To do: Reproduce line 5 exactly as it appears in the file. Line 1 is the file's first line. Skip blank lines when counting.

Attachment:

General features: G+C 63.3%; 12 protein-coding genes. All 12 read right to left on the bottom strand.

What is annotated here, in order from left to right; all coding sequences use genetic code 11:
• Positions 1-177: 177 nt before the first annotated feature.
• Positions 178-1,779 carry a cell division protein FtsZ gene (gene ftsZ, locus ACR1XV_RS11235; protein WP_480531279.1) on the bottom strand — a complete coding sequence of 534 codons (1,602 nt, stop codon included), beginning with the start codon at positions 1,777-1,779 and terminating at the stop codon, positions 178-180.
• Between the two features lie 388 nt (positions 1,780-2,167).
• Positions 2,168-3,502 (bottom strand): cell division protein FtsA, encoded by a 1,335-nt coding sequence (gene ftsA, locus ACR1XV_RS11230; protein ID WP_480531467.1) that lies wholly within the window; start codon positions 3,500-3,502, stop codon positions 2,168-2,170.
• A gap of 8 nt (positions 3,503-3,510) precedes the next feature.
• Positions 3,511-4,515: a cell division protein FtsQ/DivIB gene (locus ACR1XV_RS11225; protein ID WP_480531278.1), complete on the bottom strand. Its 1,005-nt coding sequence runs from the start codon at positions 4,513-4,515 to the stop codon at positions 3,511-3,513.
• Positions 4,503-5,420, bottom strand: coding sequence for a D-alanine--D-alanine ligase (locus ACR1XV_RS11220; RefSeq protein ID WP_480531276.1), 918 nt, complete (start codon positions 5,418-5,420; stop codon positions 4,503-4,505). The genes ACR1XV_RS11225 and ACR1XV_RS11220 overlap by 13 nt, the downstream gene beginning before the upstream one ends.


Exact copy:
• Between the two features lie 388 nt (positions 1,780-2,167).